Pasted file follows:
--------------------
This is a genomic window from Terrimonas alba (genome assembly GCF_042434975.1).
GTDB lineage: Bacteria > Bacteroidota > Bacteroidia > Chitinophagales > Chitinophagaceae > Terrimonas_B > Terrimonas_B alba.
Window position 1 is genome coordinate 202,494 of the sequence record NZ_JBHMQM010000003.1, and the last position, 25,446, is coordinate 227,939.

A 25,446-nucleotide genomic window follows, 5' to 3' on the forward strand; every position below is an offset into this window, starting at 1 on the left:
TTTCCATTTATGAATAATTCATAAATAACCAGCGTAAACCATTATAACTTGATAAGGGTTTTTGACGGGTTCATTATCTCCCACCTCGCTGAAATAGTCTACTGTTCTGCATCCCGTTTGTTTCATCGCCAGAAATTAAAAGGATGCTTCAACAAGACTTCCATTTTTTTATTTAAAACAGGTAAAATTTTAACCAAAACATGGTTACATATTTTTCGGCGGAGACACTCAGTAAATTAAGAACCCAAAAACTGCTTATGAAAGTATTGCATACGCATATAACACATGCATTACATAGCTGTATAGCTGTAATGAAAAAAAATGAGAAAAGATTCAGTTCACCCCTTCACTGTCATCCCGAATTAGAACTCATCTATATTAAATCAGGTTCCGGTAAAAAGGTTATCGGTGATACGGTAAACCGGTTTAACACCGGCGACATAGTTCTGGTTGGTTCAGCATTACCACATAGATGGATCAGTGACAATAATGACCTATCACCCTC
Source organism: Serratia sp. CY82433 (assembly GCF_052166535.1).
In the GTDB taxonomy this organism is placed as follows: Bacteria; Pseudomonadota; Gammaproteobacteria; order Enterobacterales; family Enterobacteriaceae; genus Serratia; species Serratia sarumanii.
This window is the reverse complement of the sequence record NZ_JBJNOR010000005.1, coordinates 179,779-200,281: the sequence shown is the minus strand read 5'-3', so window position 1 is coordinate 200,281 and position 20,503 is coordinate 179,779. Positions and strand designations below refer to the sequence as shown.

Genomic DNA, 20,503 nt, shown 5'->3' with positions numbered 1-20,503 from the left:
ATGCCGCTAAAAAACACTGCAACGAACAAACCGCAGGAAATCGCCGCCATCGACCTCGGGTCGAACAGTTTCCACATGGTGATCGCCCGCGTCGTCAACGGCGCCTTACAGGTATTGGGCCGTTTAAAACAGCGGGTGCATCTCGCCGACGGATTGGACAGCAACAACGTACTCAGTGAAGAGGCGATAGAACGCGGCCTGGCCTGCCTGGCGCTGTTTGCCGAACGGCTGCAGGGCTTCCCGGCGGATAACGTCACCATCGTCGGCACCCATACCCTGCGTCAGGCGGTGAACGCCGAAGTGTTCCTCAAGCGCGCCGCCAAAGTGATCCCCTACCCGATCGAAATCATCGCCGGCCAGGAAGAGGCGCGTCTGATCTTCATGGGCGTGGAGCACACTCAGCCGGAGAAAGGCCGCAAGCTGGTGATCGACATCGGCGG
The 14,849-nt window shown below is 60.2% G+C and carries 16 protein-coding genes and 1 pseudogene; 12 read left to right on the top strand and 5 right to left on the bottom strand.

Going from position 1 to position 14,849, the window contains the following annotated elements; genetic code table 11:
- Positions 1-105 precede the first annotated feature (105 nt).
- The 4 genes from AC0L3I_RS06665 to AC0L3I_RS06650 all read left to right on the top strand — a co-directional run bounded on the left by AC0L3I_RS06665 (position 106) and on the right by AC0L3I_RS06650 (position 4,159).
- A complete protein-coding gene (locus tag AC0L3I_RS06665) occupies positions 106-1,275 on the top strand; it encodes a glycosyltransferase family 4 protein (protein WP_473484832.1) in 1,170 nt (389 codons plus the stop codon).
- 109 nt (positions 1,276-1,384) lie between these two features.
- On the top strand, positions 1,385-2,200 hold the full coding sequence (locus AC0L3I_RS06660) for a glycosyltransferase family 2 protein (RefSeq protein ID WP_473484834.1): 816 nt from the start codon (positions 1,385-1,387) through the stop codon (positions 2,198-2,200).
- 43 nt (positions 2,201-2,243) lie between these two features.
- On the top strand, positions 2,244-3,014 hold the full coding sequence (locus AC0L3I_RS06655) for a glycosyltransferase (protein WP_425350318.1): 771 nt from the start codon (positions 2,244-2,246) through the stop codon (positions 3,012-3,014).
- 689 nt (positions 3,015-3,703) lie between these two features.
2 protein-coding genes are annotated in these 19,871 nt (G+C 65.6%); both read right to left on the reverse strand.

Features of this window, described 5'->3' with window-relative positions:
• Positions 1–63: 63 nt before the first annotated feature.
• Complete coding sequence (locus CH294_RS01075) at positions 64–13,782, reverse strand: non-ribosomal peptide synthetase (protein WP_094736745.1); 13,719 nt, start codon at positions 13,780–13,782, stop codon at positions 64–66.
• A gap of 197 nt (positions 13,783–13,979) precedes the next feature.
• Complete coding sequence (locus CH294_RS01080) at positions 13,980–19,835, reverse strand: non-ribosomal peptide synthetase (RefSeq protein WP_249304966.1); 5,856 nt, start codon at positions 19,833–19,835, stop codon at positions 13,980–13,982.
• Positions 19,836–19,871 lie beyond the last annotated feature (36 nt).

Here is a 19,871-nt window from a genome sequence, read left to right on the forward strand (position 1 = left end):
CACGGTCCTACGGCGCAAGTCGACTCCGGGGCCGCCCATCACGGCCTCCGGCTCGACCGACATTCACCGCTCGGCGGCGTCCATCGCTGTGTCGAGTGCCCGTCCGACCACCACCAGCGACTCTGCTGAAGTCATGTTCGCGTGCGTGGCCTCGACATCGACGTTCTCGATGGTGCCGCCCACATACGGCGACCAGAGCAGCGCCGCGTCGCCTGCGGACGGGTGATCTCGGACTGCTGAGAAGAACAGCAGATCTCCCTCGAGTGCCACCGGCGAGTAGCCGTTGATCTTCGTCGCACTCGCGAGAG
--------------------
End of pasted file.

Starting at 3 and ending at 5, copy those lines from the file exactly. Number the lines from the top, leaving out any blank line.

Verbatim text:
Window position 1 is genome coordinate 202,494 of the sequence record NZ_JBHMQM010000003.1, and the last position, 25,446, is coordinate 227,939.

A 25,446-nucleotide genomic window follows, 5' to 3' on the forward strand; every position below is an offset into this window, starting at 1 on the left:
TTTCCATTTATGAATAATTCATAAATAACCAGCGTAAACCATTATAACTTGATAAGGGTTTTTGACGGGTTCATTATCTCCCACCTCGCTGAAATAGTCTACTGTTCTGCATCCCGTTTGTTTCATCGCCAGAAATTAAAAGGATGCTTCAACAAGACTTCCATTTTTTTATTTAAAACAGGTAAAATTTTAACCAAAACATGGTTACATATTTTTCGGCGGAGACACTCAGTAAATTAAGAACCCAAAAACTGCTTATGAAAGTATTGCATACGCATATAACACATGCATTACATAGCTGTATAGCTGTAATGAAAAAAAATGAGAAAAGATTCAGTTCACCCCTTCACTGTCATCCCGAATTAGAACTCATCTATATTAAATCAGGTTCCGGTAAAAAGGTTATCGGTGATACGGTAAACCGGTTTAACACCGGCGACATAGTTCTGGTTGGTTCAGCATTACCACATAGATGGATCAGTGACAATAATGACCTATCACCCTC